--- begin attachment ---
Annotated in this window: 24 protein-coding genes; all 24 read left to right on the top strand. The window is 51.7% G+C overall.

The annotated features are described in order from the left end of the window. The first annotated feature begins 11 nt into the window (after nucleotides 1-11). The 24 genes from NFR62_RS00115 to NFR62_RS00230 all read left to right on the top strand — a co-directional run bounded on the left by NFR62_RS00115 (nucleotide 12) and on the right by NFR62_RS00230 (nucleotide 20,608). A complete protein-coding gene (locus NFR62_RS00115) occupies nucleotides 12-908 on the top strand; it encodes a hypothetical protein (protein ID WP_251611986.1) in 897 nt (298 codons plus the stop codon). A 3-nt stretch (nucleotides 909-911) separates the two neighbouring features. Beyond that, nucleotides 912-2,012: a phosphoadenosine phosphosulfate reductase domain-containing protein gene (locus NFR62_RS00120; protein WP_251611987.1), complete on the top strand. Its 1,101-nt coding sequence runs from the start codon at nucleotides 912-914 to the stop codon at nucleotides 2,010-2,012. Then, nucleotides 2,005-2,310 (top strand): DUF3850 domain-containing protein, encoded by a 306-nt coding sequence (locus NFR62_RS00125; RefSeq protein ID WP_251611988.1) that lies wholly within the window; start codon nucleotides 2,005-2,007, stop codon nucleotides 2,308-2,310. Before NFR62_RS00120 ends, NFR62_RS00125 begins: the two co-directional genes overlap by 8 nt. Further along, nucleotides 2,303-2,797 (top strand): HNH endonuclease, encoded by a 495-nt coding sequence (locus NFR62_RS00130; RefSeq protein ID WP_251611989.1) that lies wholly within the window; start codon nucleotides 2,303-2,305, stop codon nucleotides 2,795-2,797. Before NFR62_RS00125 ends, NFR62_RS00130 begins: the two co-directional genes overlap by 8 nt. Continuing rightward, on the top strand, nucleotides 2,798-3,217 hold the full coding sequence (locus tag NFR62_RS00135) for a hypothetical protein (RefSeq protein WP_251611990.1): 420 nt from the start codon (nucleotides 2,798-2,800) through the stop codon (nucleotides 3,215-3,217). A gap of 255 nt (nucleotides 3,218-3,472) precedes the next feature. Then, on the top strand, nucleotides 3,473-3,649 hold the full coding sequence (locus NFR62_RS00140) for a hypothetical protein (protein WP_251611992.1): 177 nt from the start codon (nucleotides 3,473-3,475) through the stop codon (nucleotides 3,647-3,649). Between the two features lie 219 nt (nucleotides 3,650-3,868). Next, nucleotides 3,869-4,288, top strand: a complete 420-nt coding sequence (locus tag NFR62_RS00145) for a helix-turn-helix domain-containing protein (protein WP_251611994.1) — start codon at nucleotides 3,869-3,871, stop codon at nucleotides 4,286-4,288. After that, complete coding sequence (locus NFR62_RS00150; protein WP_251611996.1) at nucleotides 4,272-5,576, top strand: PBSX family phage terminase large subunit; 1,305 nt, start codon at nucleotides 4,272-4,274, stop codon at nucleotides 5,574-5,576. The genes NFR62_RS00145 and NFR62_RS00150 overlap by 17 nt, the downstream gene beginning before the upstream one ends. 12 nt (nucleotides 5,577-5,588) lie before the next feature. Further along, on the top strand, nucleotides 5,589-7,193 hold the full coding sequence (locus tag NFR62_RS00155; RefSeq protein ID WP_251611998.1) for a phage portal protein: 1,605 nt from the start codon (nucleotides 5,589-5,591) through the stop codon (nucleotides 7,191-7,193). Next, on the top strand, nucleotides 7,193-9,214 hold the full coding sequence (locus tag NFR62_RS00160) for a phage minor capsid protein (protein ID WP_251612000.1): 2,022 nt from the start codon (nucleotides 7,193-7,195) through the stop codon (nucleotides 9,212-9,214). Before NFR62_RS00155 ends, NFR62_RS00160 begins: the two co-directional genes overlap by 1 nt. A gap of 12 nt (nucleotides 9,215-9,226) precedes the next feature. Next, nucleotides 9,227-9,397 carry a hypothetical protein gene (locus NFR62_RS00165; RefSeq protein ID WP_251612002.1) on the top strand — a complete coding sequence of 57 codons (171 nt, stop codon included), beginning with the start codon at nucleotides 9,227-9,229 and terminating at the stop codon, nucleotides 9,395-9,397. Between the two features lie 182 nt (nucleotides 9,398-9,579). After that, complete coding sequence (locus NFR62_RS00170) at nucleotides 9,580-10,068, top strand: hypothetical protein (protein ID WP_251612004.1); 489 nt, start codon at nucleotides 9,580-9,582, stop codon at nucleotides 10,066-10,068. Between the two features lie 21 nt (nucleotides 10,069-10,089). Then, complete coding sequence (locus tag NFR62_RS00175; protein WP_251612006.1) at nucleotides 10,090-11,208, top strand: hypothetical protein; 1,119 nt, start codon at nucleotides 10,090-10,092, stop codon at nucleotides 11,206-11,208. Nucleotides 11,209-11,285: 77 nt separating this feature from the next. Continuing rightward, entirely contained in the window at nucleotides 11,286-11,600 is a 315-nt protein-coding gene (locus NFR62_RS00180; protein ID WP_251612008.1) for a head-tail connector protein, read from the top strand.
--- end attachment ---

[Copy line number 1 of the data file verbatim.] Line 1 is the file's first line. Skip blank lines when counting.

Annotated in this window: 24 protein-coding genes; all 24 read left to right on the top strand. The window is 51.7% G+C overall.